I just can't get behind the Church freaking out about what boils down to a cheesy novel and a cool action movie. The Mary Magdalene issue is almost secondary to the action of the plot. Maybe the arguments Brown presents go against your beliefs. That's fine. The Passion of the Christ goes against my beliefs and my tastes, but I didn't start a letter-writing campaign or go on a hunger strike to stop its release. People have different opinions. It shows that the Church believes the stories of its demise even more than us "godless" heathens do. If the Church really wanted to refute the claims The Da Vinci Code sets forth, they should start a web site or publish a pamphlet people can read with proof that Jesus was unmarried, and drop it. Making an international case of it doesn't help.
I'm not saying one person is right and another is wrong. Religion is the cause of a lot of violence and death in this world, but the majority of people derive a lot of good from religion. It gives people a community, a moral code, a sense of security that those we love are happier when they die. But true believers of religion know it takes faith. We can't prove Jesus existed. Hell, we can't know Shakespeare wrote Hamlet and that was much more recent than Jesus' exploits. You have to honestly believe that Jesus performed miracles, that he's the son of God. If a fictional novel and a summer movie can challenge so many people's faith so deeply, the Church is right to freak out. But people will either stay away from the movie on principle, just like I did with The Passion of the Christ, or they'll go and still have faith when they leave.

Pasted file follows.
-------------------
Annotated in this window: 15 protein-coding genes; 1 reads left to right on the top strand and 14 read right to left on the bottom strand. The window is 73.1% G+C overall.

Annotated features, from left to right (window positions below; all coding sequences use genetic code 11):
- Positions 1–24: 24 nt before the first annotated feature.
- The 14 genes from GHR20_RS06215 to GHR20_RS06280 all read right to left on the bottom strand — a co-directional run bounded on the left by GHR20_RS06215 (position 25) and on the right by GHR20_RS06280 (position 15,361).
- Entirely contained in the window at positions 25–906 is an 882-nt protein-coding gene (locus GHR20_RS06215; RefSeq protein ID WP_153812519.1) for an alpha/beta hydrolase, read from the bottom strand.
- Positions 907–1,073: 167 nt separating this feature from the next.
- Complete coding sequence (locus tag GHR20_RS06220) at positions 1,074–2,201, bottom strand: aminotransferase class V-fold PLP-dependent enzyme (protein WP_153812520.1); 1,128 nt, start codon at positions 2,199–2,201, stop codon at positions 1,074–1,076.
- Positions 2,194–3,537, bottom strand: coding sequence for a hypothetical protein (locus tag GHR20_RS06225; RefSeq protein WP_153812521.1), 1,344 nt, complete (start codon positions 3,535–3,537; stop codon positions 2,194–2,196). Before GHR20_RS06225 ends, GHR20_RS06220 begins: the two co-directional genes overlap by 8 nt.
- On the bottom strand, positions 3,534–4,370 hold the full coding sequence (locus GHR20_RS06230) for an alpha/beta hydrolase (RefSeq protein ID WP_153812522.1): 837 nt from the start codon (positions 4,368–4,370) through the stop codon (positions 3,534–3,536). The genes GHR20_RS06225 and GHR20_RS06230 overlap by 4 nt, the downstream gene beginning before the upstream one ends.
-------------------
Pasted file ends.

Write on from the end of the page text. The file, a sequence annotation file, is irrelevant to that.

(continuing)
Posted by Amy at 12:53 PM
Hi, again, Channel 7. It's me, Amy. The thorn in your side. The lover of your meteorologist. (Not in that way... I just really like him. Don't email me, Mrs. Buchard!) I wrote you yesterday about how I am not afraid of my toothbrush, and, despite your attempts to make me afraid, I still used my toothbrush this morning. So far, I have not died. I hope this trend continues.
"When you are not prepared, I shall kill you, tooth. Our friendship is not true. HA HA HA."
However, I did have a near death experience in reading this story on your web site. I was watching Channel 25 news at 10pm last night because American Idol had just finished (bye, Elliott! Enjoy obscurity!) and I was talking to A and Steph. First of all, why is everyone on Channel 25 dressed like they're going "to da club?" Maria Stephanos had this blue shimmery jacket and a bias-cut gauzy black skirt with hooker heels. Was she going to Avalon immediately following the newscast? Why did both blonde reporters have pale pink pleather jackets on, with big stipper hair? Why, after two stories about child molesters in public schools, did Maria Stephanos tell kids so gleefully that they had school today in Lowell? I know you are Channel 7, not Channel 25, so I should save these questions for another missive. But, I didn't watch your show because I was buzzed and sleepy.